# 35 Classification

## 35.1 Assumptions

Let $$(X_1, X_2, \ldots, X_n) | \theta {\; \stackrel{\text{iid}}{\sim}\;}F_\theta$$ where $$\theta \in \Theta$$ and $$\theta \sim F_{\tau}$$. Let $$\Theta_0, \Theta_1 \subseteq \Theta$$ so that $$\Theta_0 \cap \Theta_1 = \varnothing$$ and $$\Theta_0 \cup \Theta_1 = \Theta$$.

Given observed data $$\boldsymbol{x}$$, we wish to classify whether $$\theta \in \Theta_0$$ or $$\theta \in \Theta_1$$.

This is the Bayesian analog of hypothesis testing.

## 35.2 Prior Probability on H

Let $$H$$ be a rv such that $$H=0$$ when $$\theta \in \Theta_0$$ and $$H=1$$ when $$\theta \in \Theta_1$$.

From the prior distribution on $$\theta$$, we can calculate

$\Pr(H=0) = \int_{\theta \in \Theta_0} f(\theta) d\theta$

and $$\Pr(H=1) = 1-\Pr(H=0)$$.

## 35.3 Posterior Probability

Using Bayes theorem, we can also calculate

\begin{align*} \Pr(H=0 | \boldsymbol{x}) & = \frac{f(\boldsymbol{x} | H=0) \Pr(H=0)}{f(\boldsymbol{x})} \\ & = \frac{\int_{\theta \in \Theta_0} f(\boldsymbol{x} | \theta) f(\theta) d\theta}{\int_{\theta \in \Theta} f(\boldsymbol{x} | \theta) f(\theta) d\theta} \end{align*}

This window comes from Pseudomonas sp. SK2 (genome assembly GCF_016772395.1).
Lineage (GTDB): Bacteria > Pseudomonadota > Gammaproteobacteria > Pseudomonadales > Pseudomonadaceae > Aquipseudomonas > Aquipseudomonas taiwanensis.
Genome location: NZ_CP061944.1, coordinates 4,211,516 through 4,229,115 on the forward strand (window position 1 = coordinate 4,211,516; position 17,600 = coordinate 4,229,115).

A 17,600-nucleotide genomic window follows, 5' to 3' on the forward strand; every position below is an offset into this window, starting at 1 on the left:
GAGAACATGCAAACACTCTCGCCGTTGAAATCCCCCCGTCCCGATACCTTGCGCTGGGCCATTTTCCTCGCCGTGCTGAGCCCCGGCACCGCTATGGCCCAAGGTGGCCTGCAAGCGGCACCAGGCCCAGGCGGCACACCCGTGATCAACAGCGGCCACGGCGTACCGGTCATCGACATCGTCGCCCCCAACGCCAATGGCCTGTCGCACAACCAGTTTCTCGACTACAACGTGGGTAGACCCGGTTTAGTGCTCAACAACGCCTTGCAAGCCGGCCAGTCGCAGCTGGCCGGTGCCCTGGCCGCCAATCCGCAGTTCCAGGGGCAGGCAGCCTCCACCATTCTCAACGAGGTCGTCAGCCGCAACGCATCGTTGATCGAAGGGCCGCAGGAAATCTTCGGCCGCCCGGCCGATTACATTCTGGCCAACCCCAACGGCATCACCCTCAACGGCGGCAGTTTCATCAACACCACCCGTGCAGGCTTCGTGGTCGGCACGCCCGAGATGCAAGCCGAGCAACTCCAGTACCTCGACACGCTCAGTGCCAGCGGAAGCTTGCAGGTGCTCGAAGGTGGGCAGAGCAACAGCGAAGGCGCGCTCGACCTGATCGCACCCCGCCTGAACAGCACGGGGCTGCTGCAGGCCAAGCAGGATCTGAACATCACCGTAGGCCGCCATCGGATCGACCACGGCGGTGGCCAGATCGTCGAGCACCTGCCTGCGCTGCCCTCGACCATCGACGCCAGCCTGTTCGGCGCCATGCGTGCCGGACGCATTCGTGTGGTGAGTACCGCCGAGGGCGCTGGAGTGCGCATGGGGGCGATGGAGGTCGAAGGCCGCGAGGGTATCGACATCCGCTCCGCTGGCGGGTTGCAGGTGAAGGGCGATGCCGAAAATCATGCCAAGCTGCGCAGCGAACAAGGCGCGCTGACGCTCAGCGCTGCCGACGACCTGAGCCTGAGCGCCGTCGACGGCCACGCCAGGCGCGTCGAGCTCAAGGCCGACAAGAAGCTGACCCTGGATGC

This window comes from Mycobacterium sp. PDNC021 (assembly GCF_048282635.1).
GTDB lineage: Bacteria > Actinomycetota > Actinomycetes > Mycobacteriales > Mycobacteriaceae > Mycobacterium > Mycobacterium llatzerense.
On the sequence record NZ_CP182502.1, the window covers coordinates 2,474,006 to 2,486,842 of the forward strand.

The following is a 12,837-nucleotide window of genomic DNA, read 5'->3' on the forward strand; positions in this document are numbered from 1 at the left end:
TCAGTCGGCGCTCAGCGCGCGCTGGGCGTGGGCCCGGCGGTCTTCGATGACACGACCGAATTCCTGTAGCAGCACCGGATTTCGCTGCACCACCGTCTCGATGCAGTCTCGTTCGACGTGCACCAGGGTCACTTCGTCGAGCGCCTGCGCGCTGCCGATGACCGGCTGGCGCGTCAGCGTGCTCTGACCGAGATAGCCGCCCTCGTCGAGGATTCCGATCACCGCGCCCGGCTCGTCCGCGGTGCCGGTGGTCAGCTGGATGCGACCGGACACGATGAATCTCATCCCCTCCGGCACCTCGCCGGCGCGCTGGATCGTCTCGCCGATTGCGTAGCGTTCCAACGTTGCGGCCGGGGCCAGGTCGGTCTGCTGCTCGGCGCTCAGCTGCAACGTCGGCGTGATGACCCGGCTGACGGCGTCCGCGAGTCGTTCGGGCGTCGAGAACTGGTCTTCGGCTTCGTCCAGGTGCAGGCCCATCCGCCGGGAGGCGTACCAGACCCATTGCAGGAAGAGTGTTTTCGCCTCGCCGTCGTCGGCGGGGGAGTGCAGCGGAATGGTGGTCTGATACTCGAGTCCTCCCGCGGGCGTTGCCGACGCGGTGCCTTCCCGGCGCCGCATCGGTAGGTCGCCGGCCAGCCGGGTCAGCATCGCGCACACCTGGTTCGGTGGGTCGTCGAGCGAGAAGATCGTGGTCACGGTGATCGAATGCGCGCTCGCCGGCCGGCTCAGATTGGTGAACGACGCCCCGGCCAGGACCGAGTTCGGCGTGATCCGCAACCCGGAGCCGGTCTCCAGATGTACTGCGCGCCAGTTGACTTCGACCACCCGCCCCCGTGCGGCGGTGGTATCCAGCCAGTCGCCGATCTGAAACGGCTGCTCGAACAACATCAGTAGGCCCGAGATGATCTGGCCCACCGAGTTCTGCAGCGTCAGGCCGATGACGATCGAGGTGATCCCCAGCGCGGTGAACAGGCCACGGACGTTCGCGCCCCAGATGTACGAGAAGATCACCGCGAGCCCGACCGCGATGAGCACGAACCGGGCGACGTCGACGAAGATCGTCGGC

where note that $$\Pr(H=1 | \boldsymbol{x}) = 1-\Pr(H=0 | \boldsymbol{x})$$.

## 35.4 Loss Function

Let $$\mathcal{L}\left(\tilde{H}, H\right)$$ be such that

\begin{align*} \mathcal{L}\left(\tilde{H}=1, H=0 \right) & = c_{I}\\ \mathcal{L}\left(\tilde{H}=0, H=1 \right) & = c_{II} \end{align*}

for some $$c_{I}, c_{II} > 0$$.

## 35.5 Bayes Risk

The Bayes risk, $$R\left(\tilde{H}, H\right)$$, is

\begin{align*} \operatorname{E}\left[ \left. \mathcal{L}\left(\theta, \tilde{\theta}\right) \right| \boldsymbol{x} \right] & = c_{I} \Pr(\tilde{H}=1, H=0) + c_{II} \Pr(\tilde{H}=0, H=1) \\ & = c_{I} \Pr(\tilde{H}=1 | H=0) \Pr(H=0) \\ & \quad\quad + c_{II} \Pr(\tilde{H}=0 | H=1) \Pr(H=1) \end{align*}

Notice how this balances what frequentists call Type I error and Type II error.

## 35.6 Bayes Rule

The estimate $$\tilde{H}$$ that minimizes $$R\left(\tilde{H}, H\right)$$ is

$\tilde{H}=1 \mbox{ when } \Pr(H=1 | \boldsymbol{x}) \geq \frac{c_{I}}{c_{I} + c_{II}}$

and $$\tilde{H}=0$$ otherwise.